I remember writing letters to my family while being station on the west coast, the best feeling was getting a reply from someone back home.

Writing letters is a lost art in todays world, one in five children has never received  a handwritten letter.

The survey of 1,200 seven- to fourteen-year-olds, commissioned for children's charity World Vision, found that more than a quarter had not written a letter in the last year and 43% had not been sent one..

Cindy Covey, an instructor at the Afton Central School, has been teaching her sixth grade students the art of letter writing as a class service project. The students correspond with service men and women stationed overseas.

Each year the 11-12 year old students “adopt” a service personnel pen pal. Then, they write three to four uplifting letters, back and forth, and eventually sending a care package.

The feedback from the troops is that while a care package is great, they cherish the personal letters of appreciation most of all.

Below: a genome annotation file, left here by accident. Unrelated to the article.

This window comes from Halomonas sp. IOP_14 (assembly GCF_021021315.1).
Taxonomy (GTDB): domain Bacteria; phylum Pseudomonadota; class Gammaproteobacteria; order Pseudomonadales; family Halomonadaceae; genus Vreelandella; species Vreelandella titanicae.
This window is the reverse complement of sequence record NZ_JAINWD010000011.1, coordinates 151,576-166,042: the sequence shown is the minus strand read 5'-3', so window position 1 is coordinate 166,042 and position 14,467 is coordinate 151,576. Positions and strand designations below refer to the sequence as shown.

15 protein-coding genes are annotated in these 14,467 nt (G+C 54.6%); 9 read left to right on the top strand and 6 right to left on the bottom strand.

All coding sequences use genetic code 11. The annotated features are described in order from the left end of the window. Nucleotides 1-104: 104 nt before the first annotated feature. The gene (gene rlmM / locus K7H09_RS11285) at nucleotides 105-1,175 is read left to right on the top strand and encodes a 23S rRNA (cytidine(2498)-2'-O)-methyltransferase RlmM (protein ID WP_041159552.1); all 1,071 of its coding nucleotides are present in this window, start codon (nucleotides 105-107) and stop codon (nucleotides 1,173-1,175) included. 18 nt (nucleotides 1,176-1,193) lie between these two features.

This year the class is having trouble with getting a contact for addresses of overseas service personnel. They are ready to send out letters, but have no one to send them to. Pen pals must have an APO or FPO address to correspond with. All names are kept confidential and addresses are not shared (to protect pen pals).

Do you know a soldier who is currently stationed overseas? Please reach out to family, friends, American Legions, VFWs, or other organizations to see if they have a contact the students can write to. If you have a contact, please email it to Cindy Covey at: ccovey@aftoncsd.org